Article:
• difficulty swallowing, or bringing food or drink back up into your mouth

If you have an inguinal hernia in your groin, you may also experience:

  • weakness or pressure in your groin
  • swelling and pain around the testicles

In babies and children, an inguinal hernia is usually painless, soft and smooth. It may disappear or get smaller when the child is lying flat, and larger and more noticeable when they are crying, coughing or straining.

If your child has an umbilical hernia, they will have a soft lump under the skin around their belly button. It will be more visible when they are coughing or straining.

When should I see my doctor?

If you or your child have pain or any other signs of a hernia, see your doctor. Inguinal hernias in children rarely go away by themselves and will most likely need surgery.

Seek emergency medical attention if you or your child have:

  • a bulge you can’t push back in
  • a bulge that becomes soft
  • a bulge that looks red, purple or dark
  • in a child, a bulge that doesn’t change size when they are crying
  • redness and tenderness at the site
  • fever
  • nausea
  • vomiting
  • sudden abdominal pain that quickly gets worse
  • bloating
  • inability to open the bowels or pass wind

How is a hernia diagnosed?

If your doctor thinks you may have a hernia, they will examine you. Your doctor may ask you to cough, strain or stand while pressing on the hernia. You may also be asked to have an ultrasound, computed tomography (CT scan) or magnetic resonance imaging (MRI) — but scans aren’t necessary for everyone.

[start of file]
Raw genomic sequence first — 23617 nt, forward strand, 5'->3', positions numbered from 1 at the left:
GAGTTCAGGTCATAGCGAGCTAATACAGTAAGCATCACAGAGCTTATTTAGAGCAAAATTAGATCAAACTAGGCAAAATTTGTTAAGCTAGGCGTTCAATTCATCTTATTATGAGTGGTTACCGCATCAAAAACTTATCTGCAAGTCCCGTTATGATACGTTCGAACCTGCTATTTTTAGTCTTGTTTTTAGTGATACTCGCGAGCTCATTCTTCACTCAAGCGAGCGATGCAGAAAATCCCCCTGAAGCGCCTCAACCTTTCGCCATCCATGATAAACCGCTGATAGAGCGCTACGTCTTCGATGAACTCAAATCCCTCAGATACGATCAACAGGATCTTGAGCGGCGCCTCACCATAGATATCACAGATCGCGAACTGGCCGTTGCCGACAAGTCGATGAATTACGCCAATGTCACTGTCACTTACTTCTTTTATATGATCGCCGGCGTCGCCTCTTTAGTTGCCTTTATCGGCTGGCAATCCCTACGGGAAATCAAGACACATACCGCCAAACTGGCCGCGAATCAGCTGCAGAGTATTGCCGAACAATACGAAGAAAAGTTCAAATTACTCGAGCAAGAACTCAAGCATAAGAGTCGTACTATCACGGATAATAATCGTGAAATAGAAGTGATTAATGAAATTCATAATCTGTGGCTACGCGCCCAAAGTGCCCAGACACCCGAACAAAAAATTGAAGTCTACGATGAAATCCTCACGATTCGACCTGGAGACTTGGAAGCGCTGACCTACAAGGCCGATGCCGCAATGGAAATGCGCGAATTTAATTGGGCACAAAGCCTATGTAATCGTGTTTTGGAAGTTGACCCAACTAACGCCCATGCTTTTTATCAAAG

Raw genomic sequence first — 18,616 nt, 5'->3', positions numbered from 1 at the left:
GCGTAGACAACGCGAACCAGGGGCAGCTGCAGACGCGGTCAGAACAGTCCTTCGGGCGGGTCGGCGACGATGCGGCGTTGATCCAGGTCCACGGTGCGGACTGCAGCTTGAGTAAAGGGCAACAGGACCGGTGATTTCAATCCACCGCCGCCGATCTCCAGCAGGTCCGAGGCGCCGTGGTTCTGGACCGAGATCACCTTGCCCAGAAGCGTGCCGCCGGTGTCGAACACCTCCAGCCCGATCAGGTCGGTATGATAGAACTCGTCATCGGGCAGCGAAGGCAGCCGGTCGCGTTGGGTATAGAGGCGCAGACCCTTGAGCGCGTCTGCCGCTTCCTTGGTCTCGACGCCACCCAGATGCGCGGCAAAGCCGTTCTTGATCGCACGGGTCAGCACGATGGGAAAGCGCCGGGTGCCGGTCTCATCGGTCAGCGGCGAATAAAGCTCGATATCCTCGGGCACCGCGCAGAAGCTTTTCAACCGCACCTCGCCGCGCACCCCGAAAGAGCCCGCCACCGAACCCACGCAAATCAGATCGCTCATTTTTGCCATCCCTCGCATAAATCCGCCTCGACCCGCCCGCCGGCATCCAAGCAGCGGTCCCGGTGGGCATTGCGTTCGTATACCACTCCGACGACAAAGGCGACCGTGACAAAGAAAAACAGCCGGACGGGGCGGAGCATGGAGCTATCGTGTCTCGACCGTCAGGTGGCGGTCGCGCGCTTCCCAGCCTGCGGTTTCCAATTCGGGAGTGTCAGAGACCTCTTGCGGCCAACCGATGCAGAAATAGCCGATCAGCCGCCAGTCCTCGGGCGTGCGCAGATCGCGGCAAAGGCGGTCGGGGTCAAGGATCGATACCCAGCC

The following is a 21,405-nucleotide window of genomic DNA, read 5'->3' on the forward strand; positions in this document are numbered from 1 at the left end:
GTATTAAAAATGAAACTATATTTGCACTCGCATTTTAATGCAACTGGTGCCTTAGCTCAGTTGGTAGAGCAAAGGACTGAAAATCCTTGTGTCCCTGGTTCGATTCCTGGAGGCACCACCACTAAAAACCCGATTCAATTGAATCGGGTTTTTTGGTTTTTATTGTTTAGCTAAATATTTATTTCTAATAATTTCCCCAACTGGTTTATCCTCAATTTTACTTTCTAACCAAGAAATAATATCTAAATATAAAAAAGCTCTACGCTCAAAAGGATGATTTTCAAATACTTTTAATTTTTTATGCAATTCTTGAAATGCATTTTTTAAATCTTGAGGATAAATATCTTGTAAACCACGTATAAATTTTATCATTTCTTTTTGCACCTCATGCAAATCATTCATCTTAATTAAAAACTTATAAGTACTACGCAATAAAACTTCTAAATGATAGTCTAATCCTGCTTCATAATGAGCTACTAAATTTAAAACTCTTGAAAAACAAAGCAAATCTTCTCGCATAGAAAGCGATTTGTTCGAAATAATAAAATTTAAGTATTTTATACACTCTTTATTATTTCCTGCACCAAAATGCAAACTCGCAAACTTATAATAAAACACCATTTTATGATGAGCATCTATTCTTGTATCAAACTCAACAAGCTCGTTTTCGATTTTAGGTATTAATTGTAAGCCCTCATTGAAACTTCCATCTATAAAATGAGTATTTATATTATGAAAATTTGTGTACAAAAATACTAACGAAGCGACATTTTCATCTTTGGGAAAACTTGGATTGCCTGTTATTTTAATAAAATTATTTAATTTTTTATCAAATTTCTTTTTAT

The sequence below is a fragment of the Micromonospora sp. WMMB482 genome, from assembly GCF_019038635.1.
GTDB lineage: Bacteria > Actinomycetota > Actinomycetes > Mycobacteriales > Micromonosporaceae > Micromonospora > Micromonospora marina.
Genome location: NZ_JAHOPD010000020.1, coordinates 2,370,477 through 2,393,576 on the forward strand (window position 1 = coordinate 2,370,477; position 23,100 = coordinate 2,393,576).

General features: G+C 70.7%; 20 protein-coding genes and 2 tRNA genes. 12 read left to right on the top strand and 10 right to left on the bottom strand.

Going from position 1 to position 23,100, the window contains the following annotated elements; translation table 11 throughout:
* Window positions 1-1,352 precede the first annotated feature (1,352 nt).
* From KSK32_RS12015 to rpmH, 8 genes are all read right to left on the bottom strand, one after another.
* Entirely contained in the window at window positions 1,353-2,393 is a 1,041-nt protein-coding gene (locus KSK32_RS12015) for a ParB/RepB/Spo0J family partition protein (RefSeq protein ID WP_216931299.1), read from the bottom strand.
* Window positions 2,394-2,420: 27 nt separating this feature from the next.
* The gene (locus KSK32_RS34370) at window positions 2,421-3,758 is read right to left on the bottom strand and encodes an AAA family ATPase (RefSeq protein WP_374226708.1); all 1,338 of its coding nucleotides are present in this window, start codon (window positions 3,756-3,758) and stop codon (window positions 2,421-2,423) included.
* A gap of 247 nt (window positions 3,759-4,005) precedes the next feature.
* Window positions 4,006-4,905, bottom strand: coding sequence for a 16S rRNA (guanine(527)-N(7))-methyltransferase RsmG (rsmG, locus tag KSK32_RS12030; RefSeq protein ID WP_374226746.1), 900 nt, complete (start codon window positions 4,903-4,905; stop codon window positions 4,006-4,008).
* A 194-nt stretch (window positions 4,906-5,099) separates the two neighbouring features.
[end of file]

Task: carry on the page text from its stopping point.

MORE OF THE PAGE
How is a hernia treated?

Depending on the type of hernia, if it is small, or if it not causing any problems, then you and your doctor may decide to wait and see what happens.

But if the hernia is very large, or if it’s trapped and can’t be pushed back, and you are in serious pain, you may need emergency surgery.

Hiatus hernia treatment

If you have a hiatus (stomach) hernia, your doctor may recommend antacid medicines to reduce heartburn and reflux and other medicines to stop your stomach making acid.

You can also relieve your symptoms by:

  • avoiding foods and drinks that irritate the stomach, like caffeine, chocolate, fatty foods and alcohol
  • quitting smoking
  • eating smaller, more frequent meals
  • avoiding anything that puts pressure on the stomach, like bending, stooping, abdominal exercises, tight belts, and girdles